Ask Father Paul
Answers to your questions about life, religion and the Bible
Pastors get some of the most interesting questions from people they meet and people in their congregations. Here are a few that I have received in my ministry over the years and via email for this column.
Dear Father Paul: If I sin after I become a Christian, do I lose my salvation? — J. K.
Dear J. K.: No. When a person truly receives Christ as Lord and Savior, he/she receives a new “spiritual” parent ... God. This is what the Bible means when it talks about being “born again.” And if we genuinely receive this “new birth” and become God’s child, we can’t be “unborn again.” Indeed, we remain God’s spiritual child forever. Nothing can change that fact ... nothing. See Romans 8:37-39. It’s the same with our “natural” parents. My natural mom and my natural dad will always be my mom and dad. The instant I was born, I became their child ... forever.
However, I can choose, through an act of my own will, (even though I will always be their child) to rebel against my mom and my dad, and go my own way. I can choose to disobey them ... even choose to become estranged from them. Our fellowship ... our closeness ... even our relationship, can become a thing of the past. The choice is mine.
If that were to happen, my parents would be deeply hurt and disappointed by my actions They would pray that I come to my senses, that I return to a close personal relationship with them, but they would still allow me to “go my own way.” God is like that. When we choose to go our own way, even after we have become God’s child, the Bible calls this sin. Our sins separate us from God. They break his loving heart, and he longs for our return to him.
Unfortunately, millions and millions of people today find themselves in the very situation I have described ... they are God’s child ... but estranged from God. Being “born again,” perhaps decades ago, but today no longer going to church. No longer reading God’s word, the Bible. No longer spending time with God in prayer. Indeed, even doing things that are wrong in God’s sight.
But God has thought of everything. His remedy is called “repentance and reconciliation.” And based on I John 1:8-9, if we repent (turn and go in the opposite direction), then confess to God, and ask him for forgiveness, he is “faithful to forgive our sins, and purify us from all unrighteousness.” Wow! How awesome is that? Easter 2012 is less than one month away. So what better time for us to return to our Heavenly Father than now, today, this Easter season.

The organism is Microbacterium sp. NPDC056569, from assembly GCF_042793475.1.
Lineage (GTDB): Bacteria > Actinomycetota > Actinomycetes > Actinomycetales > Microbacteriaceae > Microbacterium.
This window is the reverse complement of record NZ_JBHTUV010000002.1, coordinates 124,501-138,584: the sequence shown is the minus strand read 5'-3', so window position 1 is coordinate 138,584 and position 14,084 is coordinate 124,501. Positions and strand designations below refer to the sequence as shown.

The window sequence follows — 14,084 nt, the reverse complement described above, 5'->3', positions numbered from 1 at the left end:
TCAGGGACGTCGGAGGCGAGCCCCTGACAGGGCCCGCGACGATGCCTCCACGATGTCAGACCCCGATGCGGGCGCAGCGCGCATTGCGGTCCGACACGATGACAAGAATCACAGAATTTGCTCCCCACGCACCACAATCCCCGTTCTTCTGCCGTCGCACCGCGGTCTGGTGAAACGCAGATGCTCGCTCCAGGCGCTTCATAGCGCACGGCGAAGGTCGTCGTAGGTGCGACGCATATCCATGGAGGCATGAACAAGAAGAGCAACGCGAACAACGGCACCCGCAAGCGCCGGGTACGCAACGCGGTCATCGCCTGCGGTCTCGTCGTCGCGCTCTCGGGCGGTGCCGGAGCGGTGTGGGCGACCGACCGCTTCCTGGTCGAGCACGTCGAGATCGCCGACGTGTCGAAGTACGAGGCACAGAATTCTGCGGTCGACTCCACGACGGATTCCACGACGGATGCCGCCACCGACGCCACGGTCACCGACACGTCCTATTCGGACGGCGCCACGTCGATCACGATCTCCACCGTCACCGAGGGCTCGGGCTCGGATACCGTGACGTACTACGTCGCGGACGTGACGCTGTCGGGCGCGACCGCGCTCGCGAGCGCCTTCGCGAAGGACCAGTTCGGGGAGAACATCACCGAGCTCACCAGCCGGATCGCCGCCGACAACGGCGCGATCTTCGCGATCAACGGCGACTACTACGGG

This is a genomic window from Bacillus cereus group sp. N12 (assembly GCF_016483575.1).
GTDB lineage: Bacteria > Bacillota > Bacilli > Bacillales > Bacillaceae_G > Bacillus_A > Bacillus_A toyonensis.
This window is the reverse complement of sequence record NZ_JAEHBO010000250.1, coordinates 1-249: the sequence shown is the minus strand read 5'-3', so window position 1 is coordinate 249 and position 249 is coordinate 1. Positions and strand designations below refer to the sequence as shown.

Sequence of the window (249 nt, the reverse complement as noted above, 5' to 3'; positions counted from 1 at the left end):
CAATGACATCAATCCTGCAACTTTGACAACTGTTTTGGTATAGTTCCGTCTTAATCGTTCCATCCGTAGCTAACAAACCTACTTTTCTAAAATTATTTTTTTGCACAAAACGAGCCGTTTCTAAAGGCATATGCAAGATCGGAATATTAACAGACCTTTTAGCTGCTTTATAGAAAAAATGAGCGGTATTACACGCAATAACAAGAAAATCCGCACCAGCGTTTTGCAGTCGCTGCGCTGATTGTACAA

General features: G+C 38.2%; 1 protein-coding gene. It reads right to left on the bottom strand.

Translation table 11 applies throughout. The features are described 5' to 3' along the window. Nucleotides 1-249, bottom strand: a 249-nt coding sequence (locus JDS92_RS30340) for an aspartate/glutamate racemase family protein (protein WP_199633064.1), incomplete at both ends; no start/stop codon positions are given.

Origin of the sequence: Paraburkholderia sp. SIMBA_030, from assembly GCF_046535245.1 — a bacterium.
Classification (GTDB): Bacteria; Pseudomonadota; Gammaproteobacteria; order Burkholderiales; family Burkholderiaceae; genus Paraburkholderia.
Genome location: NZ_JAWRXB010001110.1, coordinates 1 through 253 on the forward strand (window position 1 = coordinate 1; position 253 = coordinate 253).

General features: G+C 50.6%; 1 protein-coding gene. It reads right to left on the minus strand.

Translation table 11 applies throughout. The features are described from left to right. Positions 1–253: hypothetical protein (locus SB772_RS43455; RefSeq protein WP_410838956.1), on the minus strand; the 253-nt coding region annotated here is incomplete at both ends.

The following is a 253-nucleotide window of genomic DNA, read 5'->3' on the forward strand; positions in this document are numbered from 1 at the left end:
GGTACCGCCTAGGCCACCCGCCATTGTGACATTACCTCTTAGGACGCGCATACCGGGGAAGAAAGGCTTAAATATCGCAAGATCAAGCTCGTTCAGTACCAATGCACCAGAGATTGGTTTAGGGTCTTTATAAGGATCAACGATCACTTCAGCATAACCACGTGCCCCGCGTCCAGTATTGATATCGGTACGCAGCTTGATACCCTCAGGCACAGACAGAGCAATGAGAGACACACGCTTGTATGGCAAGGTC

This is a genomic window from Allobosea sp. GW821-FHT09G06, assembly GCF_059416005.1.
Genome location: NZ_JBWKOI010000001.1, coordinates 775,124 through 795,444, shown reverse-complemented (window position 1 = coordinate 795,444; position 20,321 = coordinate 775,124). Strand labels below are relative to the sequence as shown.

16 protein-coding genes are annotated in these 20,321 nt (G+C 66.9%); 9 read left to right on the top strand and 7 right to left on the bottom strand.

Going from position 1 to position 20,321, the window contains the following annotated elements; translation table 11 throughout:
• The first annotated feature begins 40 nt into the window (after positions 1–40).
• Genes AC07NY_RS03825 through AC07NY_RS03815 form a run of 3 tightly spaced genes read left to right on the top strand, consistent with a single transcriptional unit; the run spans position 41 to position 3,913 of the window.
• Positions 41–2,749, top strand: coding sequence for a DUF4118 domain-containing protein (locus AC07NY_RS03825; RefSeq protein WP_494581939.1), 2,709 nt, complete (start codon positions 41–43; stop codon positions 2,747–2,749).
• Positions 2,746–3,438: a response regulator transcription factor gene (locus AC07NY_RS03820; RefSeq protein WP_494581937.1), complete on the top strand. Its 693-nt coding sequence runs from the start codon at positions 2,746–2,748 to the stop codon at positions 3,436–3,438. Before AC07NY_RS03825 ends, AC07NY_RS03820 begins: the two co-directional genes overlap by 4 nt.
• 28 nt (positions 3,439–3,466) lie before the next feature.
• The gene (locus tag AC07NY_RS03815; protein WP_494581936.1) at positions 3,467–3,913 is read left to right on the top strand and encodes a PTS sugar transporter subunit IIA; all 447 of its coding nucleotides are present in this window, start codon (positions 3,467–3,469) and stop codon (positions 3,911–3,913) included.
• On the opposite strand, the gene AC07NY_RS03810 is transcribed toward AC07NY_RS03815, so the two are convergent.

Dear Father Paul: One of my best friends in school says that, there are lots and lots of good religions and just about any of them will get you entrance into heaven when you die. I am a Christian and I don’t agree, but I don’t want to appear dogmatic or lose a friend. What should I say? I am 15. -— L.S.
Dear L.S.: I understand — believe me, I really do. All believers, sooner or later, find themselves in a similar situation. I call them, “moments of truth.” Do I stand up (in a loving way) for the faith that is in me? Or do I give in to fear of what a person I care about will think about me? A tough choice, especially when you are 15.
I would recommend this. Say, “I understand what you are saying. Lots of people may agree, but, sorry, I don’t think I can. I am a Christian, and Jesus (God’s Son) says something very different in the Bible. In John 14:6 Jesus says this, “I am the way the truth and the life. No one comes to the Father (God) except through me.” To me that statement is pretty plain, and I believe it. All religions are not the same, and all religions will not get you to heaven when you die. Only the Jesus of the Bible will. There are some absolute truths and I believe this is one of them.”
Do you have a question? I will try to answer your question in the paper. Email it to me at firstname.lastname@example.org
Father Paul Massey is pastor of Church of the Holy Cross in Fayetteville, Georgia. Church of the Holy Cross is a Spirit-filled, Sacramental congregation. You are cordially invited to worship with us this coming Sunday. More information, directions and pod-casts of Father Paul’s Sunday sermons are at www.holycrosschurch.wordpress.com